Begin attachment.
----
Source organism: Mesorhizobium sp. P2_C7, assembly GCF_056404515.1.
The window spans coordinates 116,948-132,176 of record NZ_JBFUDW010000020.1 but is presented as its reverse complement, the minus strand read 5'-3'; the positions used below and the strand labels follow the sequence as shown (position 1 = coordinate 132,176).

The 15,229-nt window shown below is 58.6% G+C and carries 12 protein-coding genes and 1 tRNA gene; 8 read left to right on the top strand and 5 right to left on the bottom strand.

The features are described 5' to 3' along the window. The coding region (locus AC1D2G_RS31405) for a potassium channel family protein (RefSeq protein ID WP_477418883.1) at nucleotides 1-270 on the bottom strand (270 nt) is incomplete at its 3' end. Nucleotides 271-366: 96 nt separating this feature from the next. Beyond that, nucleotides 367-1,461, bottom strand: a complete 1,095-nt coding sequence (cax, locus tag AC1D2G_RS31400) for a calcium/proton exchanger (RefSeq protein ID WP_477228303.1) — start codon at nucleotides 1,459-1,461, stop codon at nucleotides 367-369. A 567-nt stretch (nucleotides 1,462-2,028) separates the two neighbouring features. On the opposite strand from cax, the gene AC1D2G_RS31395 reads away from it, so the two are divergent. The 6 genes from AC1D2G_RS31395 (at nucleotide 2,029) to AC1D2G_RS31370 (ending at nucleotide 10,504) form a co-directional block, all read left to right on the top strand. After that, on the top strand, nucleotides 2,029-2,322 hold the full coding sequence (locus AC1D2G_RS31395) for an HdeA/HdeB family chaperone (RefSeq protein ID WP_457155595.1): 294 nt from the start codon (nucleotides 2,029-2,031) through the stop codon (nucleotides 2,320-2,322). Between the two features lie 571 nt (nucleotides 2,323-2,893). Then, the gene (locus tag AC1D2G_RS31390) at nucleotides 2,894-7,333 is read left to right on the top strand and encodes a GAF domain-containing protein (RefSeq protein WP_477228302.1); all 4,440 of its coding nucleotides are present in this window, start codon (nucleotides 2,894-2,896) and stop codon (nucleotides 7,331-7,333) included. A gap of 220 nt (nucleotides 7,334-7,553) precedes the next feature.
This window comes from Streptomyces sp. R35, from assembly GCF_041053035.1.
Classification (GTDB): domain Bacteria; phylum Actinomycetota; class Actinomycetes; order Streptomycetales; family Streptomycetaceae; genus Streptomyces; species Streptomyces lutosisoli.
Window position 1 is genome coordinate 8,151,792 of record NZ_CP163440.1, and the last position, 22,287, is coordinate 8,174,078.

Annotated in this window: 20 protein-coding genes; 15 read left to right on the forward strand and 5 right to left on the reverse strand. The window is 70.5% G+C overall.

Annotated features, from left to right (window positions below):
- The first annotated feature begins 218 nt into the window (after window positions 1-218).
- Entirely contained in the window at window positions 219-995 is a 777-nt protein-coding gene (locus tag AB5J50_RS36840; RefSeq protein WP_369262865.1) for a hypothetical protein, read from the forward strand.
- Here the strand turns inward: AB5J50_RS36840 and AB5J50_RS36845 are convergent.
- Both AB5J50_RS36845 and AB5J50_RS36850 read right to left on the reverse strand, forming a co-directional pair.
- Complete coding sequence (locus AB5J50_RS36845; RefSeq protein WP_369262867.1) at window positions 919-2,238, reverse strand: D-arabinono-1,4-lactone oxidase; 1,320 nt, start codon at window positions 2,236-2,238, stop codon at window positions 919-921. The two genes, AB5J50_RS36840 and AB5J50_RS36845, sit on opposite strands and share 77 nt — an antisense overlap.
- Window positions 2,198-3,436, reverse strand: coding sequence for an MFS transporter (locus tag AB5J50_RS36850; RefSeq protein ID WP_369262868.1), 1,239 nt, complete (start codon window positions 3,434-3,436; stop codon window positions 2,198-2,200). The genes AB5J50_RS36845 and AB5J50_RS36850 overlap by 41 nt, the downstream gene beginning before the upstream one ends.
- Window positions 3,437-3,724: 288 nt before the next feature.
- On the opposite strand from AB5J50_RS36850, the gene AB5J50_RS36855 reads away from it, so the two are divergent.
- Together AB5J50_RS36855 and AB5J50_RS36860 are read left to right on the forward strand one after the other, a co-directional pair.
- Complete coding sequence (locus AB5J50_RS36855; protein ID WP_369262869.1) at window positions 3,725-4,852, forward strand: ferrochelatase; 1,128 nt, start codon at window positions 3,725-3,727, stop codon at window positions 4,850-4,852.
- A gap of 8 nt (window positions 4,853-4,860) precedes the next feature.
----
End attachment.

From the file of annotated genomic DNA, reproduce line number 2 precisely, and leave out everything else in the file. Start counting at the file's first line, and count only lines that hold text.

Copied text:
The window spans coordinates 116,948-132,176 of record NZ_JBFUDW010000020.1 but is presented as its reverse complement, the minus strand read 5'-3'; the positions used below and the strand labels follow the sequence as shown (position 1 = coordinate 132,176).